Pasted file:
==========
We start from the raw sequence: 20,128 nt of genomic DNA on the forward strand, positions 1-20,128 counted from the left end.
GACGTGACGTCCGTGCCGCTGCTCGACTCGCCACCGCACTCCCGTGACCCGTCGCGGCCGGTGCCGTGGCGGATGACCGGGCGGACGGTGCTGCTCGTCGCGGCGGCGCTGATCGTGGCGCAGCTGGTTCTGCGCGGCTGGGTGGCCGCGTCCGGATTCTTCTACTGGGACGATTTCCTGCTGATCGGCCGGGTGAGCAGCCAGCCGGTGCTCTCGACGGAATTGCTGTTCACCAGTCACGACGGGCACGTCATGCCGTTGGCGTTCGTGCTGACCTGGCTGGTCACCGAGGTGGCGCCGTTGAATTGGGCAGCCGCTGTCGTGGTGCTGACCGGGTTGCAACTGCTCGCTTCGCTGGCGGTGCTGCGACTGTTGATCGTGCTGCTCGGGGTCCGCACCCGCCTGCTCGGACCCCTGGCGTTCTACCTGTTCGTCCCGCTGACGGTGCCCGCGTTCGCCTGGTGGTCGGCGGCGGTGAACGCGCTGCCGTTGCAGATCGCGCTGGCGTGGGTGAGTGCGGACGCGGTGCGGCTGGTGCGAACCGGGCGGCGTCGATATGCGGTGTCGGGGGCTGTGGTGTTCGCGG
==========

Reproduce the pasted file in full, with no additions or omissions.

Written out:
We start from the raw sequence: 20,128 nt of genomic DNA on the forward strand, positions 1-20,128 counted from the left end.
GACGTGACGTCCGTGCCGCTGCTCGACTCGCCACCGCACTCCCGTGACCCGTCGCGGCCGGTGCCGTGGCGGATGACCGGGCGGACGGTGCTGCTCGTCGCGGCGGCGCTGATCGTGGCGCAGCTGGTTCTGCGCGGCTGGGTGGCCGCGTCCGGATTCTTCTACTGGGACGATTTCCTGCTGATCGGCCGGGTGAGCAGCCAGCCGGTGCTCTCGACGGAATTGCTGTTCACCAGTCACGACGGGCACGTCATGCCGTTGGCGTTCGTGCTGACCTGGCTGGTCACCGAGGTGGCGCCGTTGAATTGGGCAGCCGCTGTCGTGGTGCTGACCGGGTTGCAACTGCTCGCTTCGCTGGCGGTGCTGCGACTGTTGATCGTGCTGCTCGGGGTCCGCACCCGCCTGCTCGGACCCCTGGCGTTCTACCTGTTCGTCCCGCTGACGGTGCCCGCGTTCGCCTGGTGGTCGGCGGCGGTGAACGCGCTGCCGTTGCAGATCGCGCTGGCGTGGGTGAGTGCGGACGCGGTGCGGCTGGTGCGAACCGGGCGGCGTCGATATGCGGTGTCGGGGGCTGTGGTGTTCGCGG